In The Mustang, inmates learn to train captured wild mustangs so that they can be auctioned off. If that sounds like a good way to teach violent convicts patience and kindness, and save wild animals from execution, that’s because it’s a real program being put to use in many prisons with wild mustangs.
Mathias Schoenarts plays Roman Coleman, an inmate who just wants to serve his time alone and push even his daughter (Gideon Adlon) away. Nevertheless, he finds himself in the mustang training program and learns to find different approaches to conflict than raw aggression.
The Mustang director Laure de Clermont-Tonnerre spoke with WLE at Sundance about her film, which she also co-wrote. Focus Features will release The Mustang on March 15. She also directed the pilot to Hulu’s upcoming series The Act out March 20.
WLE Were you able to choreograph herds of mustangs running for the opening shot of the movie?
LDC: No, I followed a real roundup, horse roundup that actually was set up like two hours from here. When I came here, I knew it was the only way to shot it was actually to come and to set up my camera and shoot whatever I could. That’s why it’s really a lot of wide shots.
WLE Are there any other shots in the movie that are real horses and not trained?
LDC: All the beginning mostly. It’s a combination of real documentary style shot footage. And some staged ones. It’s really a combination until the scene with Mathias. The first five minutes is a mix between those.
WLE How many horses played each character in the movie?
LDC: Three. Three hero horses. We found one who was in Florida. He’s a very well trained horse. He’s the only ridable one, the one Mathias rides. We used him for all the scenes where he’s tamed, or more approachable. There’s another one, a three-year-old stallion from Oklahoma who looks perfectly like the other one but was much greener in terms of he was semi wild still, not really tamed, not really rideable. He was very sweet. He was a little bit fearful and spooky. Then there’s another one who is completely wild, unridable, fearful and he was the one for all the early, early parts. My producer and I kept the trained one. His name is Luke. He lives now in Los Angeles, in Burbank with us. The other horses live with the horse trainer.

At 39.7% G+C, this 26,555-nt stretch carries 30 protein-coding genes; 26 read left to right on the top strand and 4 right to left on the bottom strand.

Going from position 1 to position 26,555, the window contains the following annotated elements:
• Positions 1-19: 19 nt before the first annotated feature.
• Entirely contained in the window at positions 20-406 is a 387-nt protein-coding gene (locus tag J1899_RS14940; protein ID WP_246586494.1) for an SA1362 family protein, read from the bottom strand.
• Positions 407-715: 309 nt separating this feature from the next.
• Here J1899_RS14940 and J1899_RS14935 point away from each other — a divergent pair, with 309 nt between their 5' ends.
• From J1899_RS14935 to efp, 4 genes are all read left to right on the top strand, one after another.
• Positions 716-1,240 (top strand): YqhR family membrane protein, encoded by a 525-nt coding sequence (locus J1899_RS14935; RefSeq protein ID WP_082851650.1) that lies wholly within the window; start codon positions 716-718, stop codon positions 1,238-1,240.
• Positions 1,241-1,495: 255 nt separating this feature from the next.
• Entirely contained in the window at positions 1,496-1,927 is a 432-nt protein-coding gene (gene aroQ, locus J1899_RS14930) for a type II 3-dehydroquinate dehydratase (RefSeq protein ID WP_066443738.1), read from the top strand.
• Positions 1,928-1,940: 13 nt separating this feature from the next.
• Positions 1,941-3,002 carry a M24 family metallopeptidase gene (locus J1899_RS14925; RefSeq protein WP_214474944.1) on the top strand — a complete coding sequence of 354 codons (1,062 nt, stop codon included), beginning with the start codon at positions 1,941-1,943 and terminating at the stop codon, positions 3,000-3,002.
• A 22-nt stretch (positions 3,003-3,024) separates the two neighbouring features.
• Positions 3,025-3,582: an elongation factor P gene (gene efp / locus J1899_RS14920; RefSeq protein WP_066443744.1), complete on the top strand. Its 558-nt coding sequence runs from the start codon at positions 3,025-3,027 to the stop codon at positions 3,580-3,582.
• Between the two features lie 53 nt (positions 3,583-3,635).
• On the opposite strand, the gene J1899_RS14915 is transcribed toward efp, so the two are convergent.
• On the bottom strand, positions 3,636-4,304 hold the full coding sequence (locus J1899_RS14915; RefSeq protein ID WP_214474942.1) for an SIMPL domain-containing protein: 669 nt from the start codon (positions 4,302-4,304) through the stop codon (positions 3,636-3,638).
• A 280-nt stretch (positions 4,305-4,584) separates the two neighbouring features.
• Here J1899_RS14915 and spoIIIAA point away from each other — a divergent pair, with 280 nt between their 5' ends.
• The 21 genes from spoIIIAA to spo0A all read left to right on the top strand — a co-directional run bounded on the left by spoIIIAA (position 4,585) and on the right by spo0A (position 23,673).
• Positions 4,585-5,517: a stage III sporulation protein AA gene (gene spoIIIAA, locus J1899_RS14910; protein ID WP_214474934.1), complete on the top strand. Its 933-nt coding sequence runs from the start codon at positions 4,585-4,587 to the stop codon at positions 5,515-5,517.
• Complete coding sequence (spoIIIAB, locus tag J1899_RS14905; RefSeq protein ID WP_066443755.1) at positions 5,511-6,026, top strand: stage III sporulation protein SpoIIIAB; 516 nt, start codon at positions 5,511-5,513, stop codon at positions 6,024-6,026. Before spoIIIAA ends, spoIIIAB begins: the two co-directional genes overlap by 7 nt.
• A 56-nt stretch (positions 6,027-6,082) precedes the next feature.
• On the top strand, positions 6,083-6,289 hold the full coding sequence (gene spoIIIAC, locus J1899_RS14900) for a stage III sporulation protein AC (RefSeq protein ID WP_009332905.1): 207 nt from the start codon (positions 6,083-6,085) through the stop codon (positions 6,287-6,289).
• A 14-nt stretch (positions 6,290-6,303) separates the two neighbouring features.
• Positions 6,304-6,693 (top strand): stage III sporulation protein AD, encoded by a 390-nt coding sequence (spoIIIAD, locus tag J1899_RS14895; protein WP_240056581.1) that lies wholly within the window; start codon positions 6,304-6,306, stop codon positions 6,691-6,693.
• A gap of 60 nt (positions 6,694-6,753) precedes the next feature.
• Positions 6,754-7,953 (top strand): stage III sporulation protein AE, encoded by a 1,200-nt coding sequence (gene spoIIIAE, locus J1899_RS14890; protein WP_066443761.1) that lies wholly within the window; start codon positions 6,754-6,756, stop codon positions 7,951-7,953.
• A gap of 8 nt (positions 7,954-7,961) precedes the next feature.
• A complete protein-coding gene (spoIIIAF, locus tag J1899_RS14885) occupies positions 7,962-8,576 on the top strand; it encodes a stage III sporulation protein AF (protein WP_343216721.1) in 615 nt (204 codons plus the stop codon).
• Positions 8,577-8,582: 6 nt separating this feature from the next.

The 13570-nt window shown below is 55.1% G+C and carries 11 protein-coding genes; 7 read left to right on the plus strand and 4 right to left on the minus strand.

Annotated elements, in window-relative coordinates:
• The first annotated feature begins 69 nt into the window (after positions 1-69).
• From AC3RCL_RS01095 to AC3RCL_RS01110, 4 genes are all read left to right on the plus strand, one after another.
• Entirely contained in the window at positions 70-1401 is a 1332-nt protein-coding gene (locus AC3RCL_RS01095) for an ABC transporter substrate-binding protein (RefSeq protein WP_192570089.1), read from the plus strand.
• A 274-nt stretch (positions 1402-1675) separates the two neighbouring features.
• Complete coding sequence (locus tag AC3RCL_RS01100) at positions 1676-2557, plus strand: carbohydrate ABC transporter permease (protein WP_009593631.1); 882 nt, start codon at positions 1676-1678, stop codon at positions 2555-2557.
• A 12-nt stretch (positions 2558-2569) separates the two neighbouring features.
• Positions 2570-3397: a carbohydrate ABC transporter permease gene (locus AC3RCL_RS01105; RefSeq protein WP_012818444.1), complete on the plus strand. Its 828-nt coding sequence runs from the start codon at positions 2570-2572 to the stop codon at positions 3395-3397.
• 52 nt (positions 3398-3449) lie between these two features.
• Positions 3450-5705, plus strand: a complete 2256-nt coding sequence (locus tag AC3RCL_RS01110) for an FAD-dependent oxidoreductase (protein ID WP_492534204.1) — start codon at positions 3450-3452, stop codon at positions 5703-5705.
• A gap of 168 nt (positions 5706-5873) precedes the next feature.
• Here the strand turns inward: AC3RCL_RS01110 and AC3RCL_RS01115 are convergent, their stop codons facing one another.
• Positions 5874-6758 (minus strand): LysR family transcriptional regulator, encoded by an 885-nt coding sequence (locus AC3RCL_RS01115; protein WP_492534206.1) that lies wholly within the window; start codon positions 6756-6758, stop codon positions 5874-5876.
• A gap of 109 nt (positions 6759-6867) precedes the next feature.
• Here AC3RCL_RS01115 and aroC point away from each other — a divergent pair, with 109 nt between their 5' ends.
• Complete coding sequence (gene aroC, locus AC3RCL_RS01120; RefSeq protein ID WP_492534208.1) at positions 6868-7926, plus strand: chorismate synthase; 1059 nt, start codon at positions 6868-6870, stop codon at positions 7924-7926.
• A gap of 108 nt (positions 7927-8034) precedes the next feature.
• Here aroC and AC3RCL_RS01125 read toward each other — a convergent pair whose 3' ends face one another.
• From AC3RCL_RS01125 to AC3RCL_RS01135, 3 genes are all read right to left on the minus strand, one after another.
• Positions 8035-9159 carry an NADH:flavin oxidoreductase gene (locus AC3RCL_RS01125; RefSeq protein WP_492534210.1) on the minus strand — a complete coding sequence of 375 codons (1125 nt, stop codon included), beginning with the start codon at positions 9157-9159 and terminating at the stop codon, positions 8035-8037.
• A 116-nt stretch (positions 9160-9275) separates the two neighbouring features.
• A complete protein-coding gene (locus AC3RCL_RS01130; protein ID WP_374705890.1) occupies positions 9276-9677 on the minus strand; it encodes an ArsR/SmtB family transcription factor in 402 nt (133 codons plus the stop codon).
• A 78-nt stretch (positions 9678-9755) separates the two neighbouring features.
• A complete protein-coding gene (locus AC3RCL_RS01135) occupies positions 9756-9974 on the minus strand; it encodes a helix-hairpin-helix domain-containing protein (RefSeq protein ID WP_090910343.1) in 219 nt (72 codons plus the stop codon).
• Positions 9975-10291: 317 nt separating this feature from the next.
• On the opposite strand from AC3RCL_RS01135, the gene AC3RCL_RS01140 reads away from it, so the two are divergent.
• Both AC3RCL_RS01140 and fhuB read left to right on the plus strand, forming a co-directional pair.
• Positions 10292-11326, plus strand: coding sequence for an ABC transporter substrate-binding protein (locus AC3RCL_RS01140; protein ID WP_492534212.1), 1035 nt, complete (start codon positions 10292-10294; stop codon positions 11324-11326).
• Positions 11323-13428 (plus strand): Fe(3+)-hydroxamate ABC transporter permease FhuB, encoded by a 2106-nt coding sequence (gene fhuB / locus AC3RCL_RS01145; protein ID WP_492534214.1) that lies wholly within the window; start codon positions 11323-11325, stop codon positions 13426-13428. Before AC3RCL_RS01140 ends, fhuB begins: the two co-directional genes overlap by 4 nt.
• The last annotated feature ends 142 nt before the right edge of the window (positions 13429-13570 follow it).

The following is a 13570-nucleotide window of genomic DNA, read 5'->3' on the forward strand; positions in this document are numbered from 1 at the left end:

WLE So the first time Roman calms down and the horse comes over, that must’ve been Luke?
LDC: That’s Luke, yes.
WLE How many takes on average would you need for each moment?
LDC: We had two cameras. That was very helpful because we had to adapt to unpredictability. Even though we had an amazing horse trainer that was very in sync with the horse, it’s still a horse. You never know how it’s going to react so we wanted to shoot as much as possible. Obviously digital was very helpful for that because it helped us grab the best moments. I would have rolled and not stopped for a while to get what I needed.
WLE Are there any scenes in the movie between the horse and Mathias that were accidents?
LDC: Yeah. Absolutely. There’s one that we improvised completely when he starts to yell at the horse before the horse comes. That was completely improvised. That was not written. I knew it happened because I observed a lot of inmates with their horses losing patience and losing the horse because of anger and frustration. I thought it was a very interesting dynamic that really orchestrates the immense violence and immense desperate, hopeless anger in front of this animal. I was like, “Mathias, maybe you should just try to yell at him. Okay, then it’s actually out and you have these emotions, so you’re really prepared to arc this scene, this beautiful moment.” So we had this trust together with Mathias to sometimes improvise or find new angles throughout the scenes. With the horse, there’s definitely moments with the horses that were choreographed and some others which were loose. Some of it was not written and are in the film. That’s the beauty of being very open to improvisation and unpredictability.
WLE That’s the biggest lesson in the movie. The words can say I’m trying to help you but the horse only understands the anger and aggression. That’s true between people and people too.
LDC: Absolutely, and you have to earn it. You have to earn the trust and respect of the horse. The horse is the one to decide when he comes to you. He’s the one who teaches you when you’re ready to be forgiven, to accept. It’s like resilience. That’s really true. I really witnessed those different steps and we had former inmates from that program on set that actually were also consultants saying, “That happened to me.” We also were encouraged and carried by authentic elements of the stories around us. That was very helpful.
WLE What kind of movie would you like to do next?
LDC: After exploring the physical imprisonment, I’d like to explore a more psychological imprisonment with a story of a mother and daughter. It’s an adaptation of a play, Independence. It’s this mother who has three daughters and she doesn’t allow them to leave the house. It’s another drama, funny exploring insanity through four female characters.
WLE Have you started the adaptation?
LDC: Not yet. I’m collaborating again with my cowriter Mona Fastvold who just started and after Sundance, I will work with her.